Save our city: Stop making it so damn hard to build

Everybody knows there’s a “housing crisis.” But if the city is ever to generate affordable new housing in meaningful numbers, its process for reviewing rezoning proposals — the seven-month purgatory known as ULURP, for Uniform Land Use Review Procedure — has got to go, at least when it involves new-housing creation.

Codified in the City Charter in 1975, ULURP seems a permanent fixture. But it’s time for the city Corporation Counsel’s 1,000-plus lawyers to figure out how to loosen its death grip over expanding the housing stock.

ULURP was created to ensure that no land-use czar like Robert Moses could ever again bulldoze whole neighborhoods. Fine. But its other purpose — to make the public-review machinery fair and rational — has been eclipsed by forces neither fair nor rational. ULURP has been usurped by activists determined to freeze neighborhoods in aspic out of selfish concerns not to allow “outsiders” in.

ULURP subjects every project that requires a zoning change to a seven-month slog through community boards, the Beep’s ­office, the City Planning Commission, City Council and finally the mayor. Once a useful, if contentious, system for scrutinizing proposals, it has become an invitation to NIMBY madness. It deters developers and often results in nothing getting built.

This is disastrous. Except for a glut of unsold condo units in “Billionaire’s Row” towers, the volume of all new housing in the city is woefully inadequate. Matthew Murphy, executive director of the NYU Furman Center, told that because housing construction has lagged the city’s population growth, today’s vacancy rate for the cheapest apartments, those renting for under $800 a month, is an infinitesimal 0.9 percent.

De Blasio in 2016 pledged to “create” 80,000 newly built units to ­alleviate the shortage. His Mandatory Inclusionary Housing Program required developers to include affordable units in any residential project that required a zoning change.

But they must all pass through ULURP, which gives decisive clout to “progressive” stakeholders who are, in fact, reactionary. They include community boards and spineless Beeps who march in lockstep with the boards’ “advisory” recommendations.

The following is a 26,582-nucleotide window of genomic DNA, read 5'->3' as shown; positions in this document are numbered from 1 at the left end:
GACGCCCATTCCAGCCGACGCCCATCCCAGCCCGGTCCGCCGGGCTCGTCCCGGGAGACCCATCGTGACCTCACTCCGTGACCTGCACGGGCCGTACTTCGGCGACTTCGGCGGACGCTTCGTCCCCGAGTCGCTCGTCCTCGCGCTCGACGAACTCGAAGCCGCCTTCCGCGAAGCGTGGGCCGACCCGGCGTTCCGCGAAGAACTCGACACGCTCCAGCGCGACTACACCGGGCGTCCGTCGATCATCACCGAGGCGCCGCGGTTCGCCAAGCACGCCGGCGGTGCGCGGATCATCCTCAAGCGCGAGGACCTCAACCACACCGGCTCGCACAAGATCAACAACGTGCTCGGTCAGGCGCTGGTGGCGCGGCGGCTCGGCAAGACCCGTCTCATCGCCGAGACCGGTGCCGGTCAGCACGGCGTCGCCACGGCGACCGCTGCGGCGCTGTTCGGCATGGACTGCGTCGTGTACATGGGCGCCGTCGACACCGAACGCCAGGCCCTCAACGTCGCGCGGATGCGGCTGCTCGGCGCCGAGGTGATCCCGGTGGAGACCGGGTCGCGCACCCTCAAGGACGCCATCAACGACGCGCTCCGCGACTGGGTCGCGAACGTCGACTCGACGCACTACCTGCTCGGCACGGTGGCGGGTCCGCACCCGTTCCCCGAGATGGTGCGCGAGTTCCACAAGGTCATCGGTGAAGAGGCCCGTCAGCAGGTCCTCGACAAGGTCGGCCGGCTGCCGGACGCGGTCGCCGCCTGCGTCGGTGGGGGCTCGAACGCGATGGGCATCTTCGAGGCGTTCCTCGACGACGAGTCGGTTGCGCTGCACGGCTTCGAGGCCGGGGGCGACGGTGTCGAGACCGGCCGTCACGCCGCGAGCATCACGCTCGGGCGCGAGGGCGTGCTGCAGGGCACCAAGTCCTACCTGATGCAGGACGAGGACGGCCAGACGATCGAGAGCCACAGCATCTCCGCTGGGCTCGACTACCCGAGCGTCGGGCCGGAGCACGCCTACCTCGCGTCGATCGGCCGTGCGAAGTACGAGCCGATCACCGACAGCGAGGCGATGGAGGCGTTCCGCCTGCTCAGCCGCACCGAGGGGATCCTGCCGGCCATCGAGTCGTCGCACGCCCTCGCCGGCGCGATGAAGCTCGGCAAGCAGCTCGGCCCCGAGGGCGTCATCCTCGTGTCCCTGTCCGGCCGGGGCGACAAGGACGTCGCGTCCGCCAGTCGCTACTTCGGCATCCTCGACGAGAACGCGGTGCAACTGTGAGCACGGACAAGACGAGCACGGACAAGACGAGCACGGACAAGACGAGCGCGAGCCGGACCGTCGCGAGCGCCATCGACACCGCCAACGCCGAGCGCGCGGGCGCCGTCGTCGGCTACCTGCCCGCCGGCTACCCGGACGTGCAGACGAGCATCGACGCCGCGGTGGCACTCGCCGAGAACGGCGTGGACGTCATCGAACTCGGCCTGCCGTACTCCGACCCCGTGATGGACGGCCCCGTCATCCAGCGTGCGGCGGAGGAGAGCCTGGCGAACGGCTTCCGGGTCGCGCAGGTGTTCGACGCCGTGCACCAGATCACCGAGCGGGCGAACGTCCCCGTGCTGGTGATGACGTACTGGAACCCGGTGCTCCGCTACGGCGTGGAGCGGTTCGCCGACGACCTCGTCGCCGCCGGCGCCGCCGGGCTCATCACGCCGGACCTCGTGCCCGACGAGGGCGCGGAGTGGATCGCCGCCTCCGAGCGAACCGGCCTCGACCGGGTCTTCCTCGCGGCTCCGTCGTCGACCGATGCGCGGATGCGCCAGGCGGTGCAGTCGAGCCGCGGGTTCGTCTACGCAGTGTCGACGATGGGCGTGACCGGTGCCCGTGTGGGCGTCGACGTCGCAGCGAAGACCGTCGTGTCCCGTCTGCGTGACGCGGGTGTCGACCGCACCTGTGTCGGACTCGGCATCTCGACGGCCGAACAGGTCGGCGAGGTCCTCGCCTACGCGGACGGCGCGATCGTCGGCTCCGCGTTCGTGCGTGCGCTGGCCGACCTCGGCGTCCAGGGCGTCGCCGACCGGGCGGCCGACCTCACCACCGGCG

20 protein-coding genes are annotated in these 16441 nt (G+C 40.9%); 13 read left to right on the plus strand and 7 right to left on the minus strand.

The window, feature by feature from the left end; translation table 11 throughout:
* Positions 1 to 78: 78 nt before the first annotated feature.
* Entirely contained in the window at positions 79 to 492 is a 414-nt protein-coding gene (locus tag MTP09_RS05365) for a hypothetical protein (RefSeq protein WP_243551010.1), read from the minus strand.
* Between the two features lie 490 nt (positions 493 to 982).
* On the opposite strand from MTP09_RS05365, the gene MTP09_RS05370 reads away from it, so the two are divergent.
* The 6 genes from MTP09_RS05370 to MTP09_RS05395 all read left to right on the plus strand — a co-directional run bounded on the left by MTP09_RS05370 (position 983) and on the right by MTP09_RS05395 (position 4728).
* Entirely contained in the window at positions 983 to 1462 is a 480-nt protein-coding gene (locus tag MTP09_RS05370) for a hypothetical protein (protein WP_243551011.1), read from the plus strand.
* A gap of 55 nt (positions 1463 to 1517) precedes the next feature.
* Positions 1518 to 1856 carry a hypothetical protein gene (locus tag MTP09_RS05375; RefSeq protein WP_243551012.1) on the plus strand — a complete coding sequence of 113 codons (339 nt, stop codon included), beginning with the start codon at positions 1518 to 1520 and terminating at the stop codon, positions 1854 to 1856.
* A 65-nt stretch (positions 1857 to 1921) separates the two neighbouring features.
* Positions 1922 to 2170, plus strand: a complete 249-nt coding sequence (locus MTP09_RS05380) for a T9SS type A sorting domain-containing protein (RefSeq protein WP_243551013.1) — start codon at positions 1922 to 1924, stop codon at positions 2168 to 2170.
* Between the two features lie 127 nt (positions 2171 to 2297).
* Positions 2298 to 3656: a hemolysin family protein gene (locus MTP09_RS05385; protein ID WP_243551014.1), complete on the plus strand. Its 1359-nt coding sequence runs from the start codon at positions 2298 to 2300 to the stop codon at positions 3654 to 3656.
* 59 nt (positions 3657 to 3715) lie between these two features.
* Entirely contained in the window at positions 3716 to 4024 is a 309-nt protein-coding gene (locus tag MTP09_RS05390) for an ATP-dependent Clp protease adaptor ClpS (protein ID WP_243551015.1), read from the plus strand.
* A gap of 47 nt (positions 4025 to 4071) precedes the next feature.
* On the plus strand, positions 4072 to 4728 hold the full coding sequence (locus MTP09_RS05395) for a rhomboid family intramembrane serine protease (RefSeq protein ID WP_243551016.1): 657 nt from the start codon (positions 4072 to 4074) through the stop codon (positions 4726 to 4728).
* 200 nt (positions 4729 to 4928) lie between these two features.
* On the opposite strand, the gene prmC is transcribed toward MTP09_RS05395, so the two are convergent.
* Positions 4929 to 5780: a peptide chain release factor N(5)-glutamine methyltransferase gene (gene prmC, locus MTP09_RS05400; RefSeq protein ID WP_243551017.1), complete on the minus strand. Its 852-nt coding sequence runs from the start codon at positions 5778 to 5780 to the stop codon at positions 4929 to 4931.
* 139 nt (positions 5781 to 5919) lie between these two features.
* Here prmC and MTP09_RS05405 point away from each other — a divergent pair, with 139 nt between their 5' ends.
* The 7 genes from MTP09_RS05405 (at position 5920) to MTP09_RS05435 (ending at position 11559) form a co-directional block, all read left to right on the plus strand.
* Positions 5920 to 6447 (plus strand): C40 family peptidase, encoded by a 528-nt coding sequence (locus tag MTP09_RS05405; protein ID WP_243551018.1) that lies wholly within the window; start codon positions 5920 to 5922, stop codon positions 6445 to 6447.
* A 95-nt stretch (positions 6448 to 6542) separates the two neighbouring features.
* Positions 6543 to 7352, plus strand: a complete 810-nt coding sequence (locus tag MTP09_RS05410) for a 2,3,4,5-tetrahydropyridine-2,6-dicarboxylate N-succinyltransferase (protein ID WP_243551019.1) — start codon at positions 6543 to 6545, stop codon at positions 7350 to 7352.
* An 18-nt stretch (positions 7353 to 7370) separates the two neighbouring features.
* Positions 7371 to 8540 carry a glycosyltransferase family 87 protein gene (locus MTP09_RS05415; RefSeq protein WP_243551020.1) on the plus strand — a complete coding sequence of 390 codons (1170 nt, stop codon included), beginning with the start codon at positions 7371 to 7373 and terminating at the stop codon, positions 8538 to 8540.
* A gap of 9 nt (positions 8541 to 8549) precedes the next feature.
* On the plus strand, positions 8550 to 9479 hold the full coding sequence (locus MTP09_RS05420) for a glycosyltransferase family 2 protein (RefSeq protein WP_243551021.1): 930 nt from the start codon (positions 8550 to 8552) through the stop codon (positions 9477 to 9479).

Worse, the system effectively gives the final say on any rezoning to the council member who represents the district and whose position the full council is certain to uphold when it comes to a final vote.

That’s why a long-aborning proposal to rezone 300 blocks in Bushwick died in January. Local Councilmen Antonio Reynoso and Rafael Espinal killed it, because they insisted on fewer new apartments that would be permitted, among other issues. So, good bye to what would have been 5,613 new homes, including 1,873 that would have been permanently below-market.

A half-dozen de Blasio-driven neighborhood rezonings squeaked through ULURP. They rejuvenated areas such as Brooklyn’s East New York and also made possible unique, specific projects, such as at the Domino Sugar Factory site in Williamsburg, where 700 of 2,200 new units are to be affordable.

But recent setbacks such as the one in Bushwick — and also in ­Inwood, where a judge threw out a rezoning even after it survived ­ULURP — have emboldened NIMBY types to hijack the process across the map. Case in point: developer Olnick Organization’s proposal to enlarge Harlem’s Lenox Terrace to create six middle-class, rent-stabilized rental apartment buildings, by adding five more towers with 1,200 market-rate units and 400 affordables.

It requires rezoning the site bounded by Fifth and Lenox avenues and West 132-135th streets. The Planning Commission approved it. But local pols fear “gentrification” and “displacement,” although not one person at Lenox Terrace will be displaced.

Hobbled by rent-stabilization laws, the complex desperately needs repairs and improvements that market-rate rents would pay for. Olnick has pledged $25 million in upgrades and new amenities with the rezoning.

But Councilman Bill Perkins wants to scuttle the plan outright. The possibility prompted Olnick to propose an alternative — four slightly smaller new buildings that wouldn’t need rezoning and could therefore be all market-rate.

That would “gentrify” Lenox Terrace far more than Olnick’s original plan would. But that’s ULURP in action — a way for obstructionists to grandstand while doing nothing to provide New Yorkers with ­affordable places to live.

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